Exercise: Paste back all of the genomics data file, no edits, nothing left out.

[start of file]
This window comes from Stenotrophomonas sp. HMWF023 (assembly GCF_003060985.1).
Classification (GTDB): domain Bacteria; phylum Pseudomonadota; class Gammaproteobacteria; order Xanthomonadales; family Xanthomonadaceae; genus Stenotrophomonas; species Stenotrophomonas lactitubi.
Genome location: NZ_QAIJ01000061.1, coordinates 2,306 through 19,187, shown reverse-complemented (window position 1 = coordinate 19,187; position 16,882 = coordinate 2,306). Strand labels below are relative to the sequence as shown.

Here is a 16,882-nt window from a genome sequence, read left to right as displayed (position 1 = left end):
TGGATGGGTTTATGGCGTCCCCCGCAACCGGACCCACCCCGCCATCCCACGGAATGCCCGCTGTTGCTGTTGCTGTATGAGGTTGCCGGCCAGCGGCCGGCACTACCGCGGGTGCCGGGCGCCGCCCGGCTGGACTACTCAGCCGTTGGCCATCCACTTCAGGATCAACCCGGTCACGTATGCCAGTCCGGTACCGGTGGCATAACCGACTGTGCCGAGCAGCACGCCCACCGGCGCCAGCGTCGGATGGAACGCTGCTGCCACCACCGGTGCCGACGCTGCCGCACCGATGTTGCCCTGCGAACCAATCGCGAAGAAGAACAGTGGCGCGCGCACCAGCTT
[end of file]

This window comes from Stenotrophomonas sp. HMWF023 (assembly GCF_003060985.1).
Classification (GTDB): domain Bacteria; phylum Pseudomonadota; class Gammaproteobacteria; order Xanthomonadales; family Xanthomonadaceae; genus Stenotrophomonas; species Stenotrophomonas lactitubi.
Genome location: NZ_QAIJ01000061.1, coordinates 2,306 through 19,187, shown reverse-complemented (window position 1 = coordinate 19,187; position 16,882 = coordinate 2,306). Strand labels below are relative to the sequence as shown.

Here is a 16,882-nt window from a genome sequence, read left to right as displayed (position 1 = left end):
TGGATGGGTTTATGGCGTCCCCCGCAACCGGACCCACCCCGCCATCCCACGGAATGCCCGCTGTTGCTGTTGCTGTATGAGGTTGCCGGCCAGCGGCCGGCACTACCGCGGGTGCCGGGCGCCGCCCGGCTGGACTACTCAGCCGTTGGCCATCCACTTCAGGATCAACCCGGTCACGTATGCCAGTCCGGTACCGGTGGCATAACCGACTGTGCCGAGCAGCACGCCCACCGGCGCCAGCGTCGGATGGAACGCTGCTGCCACCACCGGTGCCGACGCTGCCGCACCGATGTTGCCCTGCGAACCAATCGCGAAGAAGAACAGTGGCGCGCGCACCAGCTT